The problem with plugging in to someone else’s system is that most house engineers have no idea what I’m looking for sound-wise. One way I dealt with that was by bringing my EQ pedal along to get everything tweaked and to work around the sound guy. So when I got into the trade end of things, working for a company like Warwick, I had to get educated on how to use amp really fast. And now that I’m used to working with amps I’m sort of spoiled, because it never sounds better than when you have that sort of control. It’s nice to have; like owning a sports car, but I can still walk when I need to.
As of January this year, I am now using and endorsing Phil Jones Bass Amplification. Phil is a great guy who makes a fantastic amp.
As far as other gear goes, I just upgraded my loop pedal to the Boss RC-50. That’s a relatively recent development. With the making of “Clang & Chime” I wanted to have more flexibility with what I could arrange. Until the new album, I’d been using the RC-20 which has only one set of loops. As long as I don’t over use looping, I find it’s a great way to keep interest in a solo bass show. It lets you kind of bring the energy up and down… as well as be your drummer. It’s also great to come up with a cool arrangement while recording and not have to say, “Well, I guess people will never hear that live.”
BMM: Listening to your CD and then seeing you perform that music live, I was struck by how close the two sound. Where I figured you had laid down the bass track and then come back to sing over it, in the live show you did both…something I thought was near impossible to do: Singing a counter melody to what you’re playing on the bass. It’s like patting your head and rubbing your tummy at the same time.
Horan: (Laughing) I get that a lot. The reason it’s easier to play the guitar and sing at the same time is because most people in the singer role are playing rhythm guitar. But it is just as uncommon for a lead guitar player to sing as it is for a bass player. When you’re keeping a constant rhythm going you can go on autopilot…after all, most of us can talk and clap at the same time. It’s when you have to exercise control over what you’re doing, like when you’re singing a counter melody…that’s where the trouble comes in. Any time you do two things at once, you have to devote more attention to the one thing you don’t do as well.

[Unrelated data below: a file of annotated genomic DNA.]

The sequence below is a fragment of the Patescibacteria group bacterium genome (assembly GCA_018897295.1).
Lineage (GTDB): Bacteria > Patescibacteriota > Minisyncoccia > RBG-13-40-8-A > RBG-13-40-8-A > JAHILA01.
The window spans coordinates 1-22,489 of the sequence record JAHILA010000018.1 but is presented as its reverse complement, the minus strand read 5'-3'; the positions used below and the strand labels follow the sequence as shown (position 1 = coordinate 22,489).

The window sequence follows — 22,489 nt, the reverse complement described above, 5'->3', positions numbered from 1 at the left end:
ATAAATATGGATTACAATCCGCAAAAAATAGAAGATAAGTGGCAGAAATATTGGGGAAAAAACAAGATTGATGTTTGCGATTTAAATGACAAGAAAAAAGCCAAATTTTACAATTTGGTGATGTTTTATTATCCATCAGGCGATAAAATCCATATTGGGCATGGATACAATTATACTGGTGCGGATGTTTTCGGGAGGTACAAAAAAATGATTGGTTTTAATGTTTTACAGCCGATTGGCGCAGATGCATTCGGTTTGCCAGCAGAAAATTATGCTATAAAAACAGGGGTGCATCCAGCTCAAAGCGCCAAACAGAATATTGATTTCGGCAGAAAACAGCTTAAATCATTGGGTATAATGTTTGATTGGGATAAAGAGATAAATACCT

For example, when you’re first starting to ride a bike, it’s all you can do to just keep upright. It takes all of your concentration to keep the rubber on the road. It’s a complicated process. It’s a craft. You can spend tons of time learning to do that one thing. But eventually, you get to the point where you no longer need to devote all of your attention to doing that act and now you can think about something else. After a while, you can ride your bike and talk. You can ride your bike and enjoy the scenery around you.
Pretty much the same thing goes when you’re playing a musical instrument. But what makes it more challenging is that beyond the mere technical aspect of playing the instrument, you now have to deal with rhythm and pitch.
With a bicycle, no one cares if you’re out of time. If you pedal slower, then speed up, no one is going to stop the rehearsal. But if you slow down on the bass while you’re trying to concentrate on your vocals, it’s a train wreck. You are under a microscope and the consequences of your inattention are so much bigger. To get a handle on it really just boils down to repetition and muscle memory.
BMM: How would you suggest aspiring solo bassists start trying to incorporate vocals into their repertoire?
Horan: It’s simple: You have to learn to play bass first.
BMM: That’s it?
Horan: Pretty much. Look… (pause) people, especially students, are always disappointed when I answer this question. They expect me to give them a secret formula that will make them accomplish this in 90 days or less. There is no secret. The secret is to learn to play.
A monkey can be trained to play solo bass. Why? Because you can train a monkey to do something by muscle memory. You can take a monkey and train him to play a riff from one of my songs and dance around and people would be amazed. That doesn’t mean the monkey knows what it’s doing. If you told the monkey to modulate or to go to the IV chord and do something cool there, it’s just not going to happen.
I see a lot of beginners trying to do the solo bass thing that same way. I get a lot of them telling me they want to do what I do. I tell them a large part of it is songwriting. Then they tell me they don’t want to be a songwriter; they want to do what I do. They don’t get it: if you don’t know anything about chord progressions and harmony, how are you going to “do what I do?”